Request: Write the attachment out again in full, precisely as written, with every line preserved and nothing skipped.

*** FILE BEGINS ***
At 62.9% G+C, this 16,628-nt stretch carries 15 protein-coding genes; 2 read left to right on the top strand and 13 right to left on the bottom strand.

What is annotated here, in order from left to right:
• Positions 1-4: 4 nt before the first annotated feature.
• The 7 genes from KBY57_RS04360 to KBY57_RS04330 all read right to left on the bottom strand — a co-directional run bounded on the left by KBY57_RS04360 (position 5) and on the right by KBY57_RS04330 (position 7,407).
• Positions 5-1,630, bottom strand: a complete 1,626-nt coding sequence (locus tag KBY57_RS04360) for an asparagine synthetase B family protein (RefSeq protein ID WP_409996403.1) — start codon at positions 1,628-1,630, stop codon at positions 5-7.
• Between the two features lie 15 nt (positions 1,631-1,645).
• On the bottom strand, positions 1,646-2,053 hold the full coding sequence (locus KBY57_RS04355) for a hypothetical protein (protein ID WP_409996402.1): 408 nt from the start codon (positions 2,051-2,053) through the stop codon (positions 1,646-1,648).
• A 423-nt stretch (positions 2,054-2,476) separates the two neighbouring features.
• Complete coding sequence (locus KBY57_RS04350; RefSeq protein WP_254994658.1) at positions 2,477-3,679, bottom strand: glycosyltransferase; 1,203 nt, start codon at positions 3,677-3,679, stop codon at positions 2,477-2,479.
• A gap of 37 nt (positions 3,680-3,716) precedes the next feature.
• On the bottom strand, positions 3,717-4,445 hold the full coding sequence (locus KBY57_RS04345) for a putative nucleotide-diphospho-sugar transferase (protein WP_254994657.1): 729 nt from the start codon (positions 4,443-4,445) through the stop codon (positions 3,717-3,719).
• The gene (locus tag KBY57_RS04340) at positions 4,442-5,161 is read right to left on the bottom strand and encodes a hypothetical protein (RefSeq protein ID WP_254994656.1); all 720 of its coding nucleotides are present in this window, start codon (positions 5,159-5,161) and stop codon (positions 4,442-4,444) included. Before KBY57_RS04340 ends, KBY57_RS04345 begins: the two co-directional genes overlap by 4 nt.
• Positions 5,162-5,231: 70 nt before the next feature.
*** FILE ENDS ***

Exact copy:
At 62.9% G+C, this 16,628-nt stretch carries 15 protein-coding genes; 2 read left to right on the top strand and 13 right to left on the bottom strand.

What is annotated here, in order from left to right:
• Positions 1-4: 4 nt before the first annotated feature.
• The 7 genes from KBY57_RS04360 to KBY57_RS04330 all read right to left on the bottom strand — a co-directional run bounded on the left by KBY57_RS04360 (position 5) and on the right by KBY57_RS04330 (position 7,407).
• Positions 5-1,630, bottom strand: a complete 1,626-nt coding sequence (locus tag KBY57_RS04360) for an asparagine synthetase B family protein (RefSeq protein ID WP_409996403.1) — start codon at positions 1,628-1,630, stop codon at positions 5-7.
• Between the two features lie 15 nt (positions 1,631-1,645).
• On the bottom strand, positions 1,646-2,053 hold the full coding sequence (locus KBY57_RS04355) for a hypothetical protein (protein ID WP_409996402.1): 408 nt from the start codon (positions 2,051-2,053) through the stop codon (positions 1,646-1,648).
• A 423-nt stretch (positions 2,054-2,476) separates the two neighbouring features.
• Complete coding sequence (locus KBY57_RS04350; RefSeq protein WP_254994658.1) at positions 2,477-3,679, bottom strand: glycosyltransferase; 1,203 nt, start codon at positions 3,677-3,679, stop codon at positions 2,477-2,479.
• A gap of 37 nt (positions 3,680-3,716) precedes the next feature.
• On the bottom strand, positions 3,717-4,445 hold the full coding sequence (locus KBY57_RS04345) for a putative nucleotide-diphospho-sugar transferase (protein WP_254994657.1): 729 nt from the start codon (positions 4,443-4,445) through the stop codon (positions 3,717-3,719).
• The gene (locus tag KBY57_RS04340) at positions 4,442-5,161 is read right to left on the bottom strand and encodes a hypothetical protein (RefSeq protein ID WP_254994656.1); all 720 of its coding nucleotides are present in this window, start codon (positions 5,159-5,161) and stop codon (positions 4,442-4,444) included. Before KBY57_RS04340 ends, KBY57_RS04345 begins: the two co-directional genes overlap by 4 nt.
• Positions 5,162-5,231: 70 nt before the next feature.